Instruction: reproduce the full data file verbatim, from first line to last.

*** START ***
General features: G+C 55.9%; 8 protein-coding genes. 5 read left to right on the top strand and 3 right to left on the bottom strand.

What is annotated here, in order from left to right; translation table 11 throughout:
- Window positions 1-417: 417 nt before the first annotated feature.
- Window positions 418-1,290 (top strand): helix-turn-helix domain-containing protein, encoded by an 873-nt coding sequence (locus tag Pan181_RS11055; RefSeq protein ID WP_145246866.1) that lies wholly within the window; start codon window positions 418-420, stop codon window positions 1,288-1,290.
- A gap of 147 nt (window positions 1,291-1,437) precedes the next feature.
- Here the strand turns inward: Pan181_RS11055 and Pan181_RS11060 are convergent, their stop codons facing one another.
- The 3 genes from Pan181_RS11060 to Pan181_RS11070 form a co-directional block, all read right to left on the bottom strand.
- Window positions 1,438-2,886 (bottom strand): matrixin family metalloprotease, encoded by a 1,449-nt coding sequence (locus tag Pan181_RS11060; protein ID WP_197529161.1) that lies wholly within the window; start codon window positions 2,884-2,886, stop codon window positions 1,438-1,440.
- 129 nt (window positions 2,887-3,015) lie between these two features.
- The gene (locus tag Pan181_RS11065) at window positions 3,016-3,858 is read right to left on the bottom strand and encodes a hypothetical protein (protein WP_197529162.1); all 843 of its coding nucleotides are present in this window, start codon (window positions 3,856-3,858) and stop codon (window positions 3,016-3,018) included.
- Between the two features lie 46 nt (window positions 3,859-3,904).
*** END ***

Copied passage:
General features: G+C 55.9%; 8 protein-coding genes. 5 read left to right on the top strand and 3 right to left on the bottom strand.

What is annotated here, in order from left to right; translation table 11 throughout:
- Window positions 1-417: 417 nt before the first annotated feature.
- Window positions 418-1,290 (top strand): helix-turn-helix domain-containing protein, encoded by an 873-nt coding sequence (locus tag Pan181_RS11055; RefSeq protein ID WP_145246866.1) that lies wholly within the window; start codon window positions 418-420, stop codon window positions 1,288-1,290.
- A gap of 147 nt (window positions 1,291-1,437) precedes the next feature.
- Here the strand turns inward: Pan181_RS11055 and Pan181_RS11060 are convergent, their stop codons facing one another.
- The 3 genes from Pan181_RS11060 to Pan181_RS11070 form a co-directional block, all read right to left on the bottom strand.
- Window positions 1,438-2,886 (bottom strand): matrixin family metalloprotease, encoded by a 1,449-nt coding sequence (locus tag Pan181_RS11060; protein ID WP_197529161.1) that lies wholly within the window; start codon window positions 2,884-2,886, stop codon window positions 1,438-1,440.
- 129 nt (window positions 2,887-3,015) lie between these two features.
- The gene (locus tag Pan181_RS11065) at window positions 3,016-3,858 is read right to left on the bottom strand and encodes a hypothetical protein (protein WP_197529162.1); all 843 of its coding nucleotides are present in this window, start codon (window positions 3,856-3,858) and stop codon (window positions 3,016-3,018) included.
- Between the two features lie 46 nt (window positions 3,859-3,904).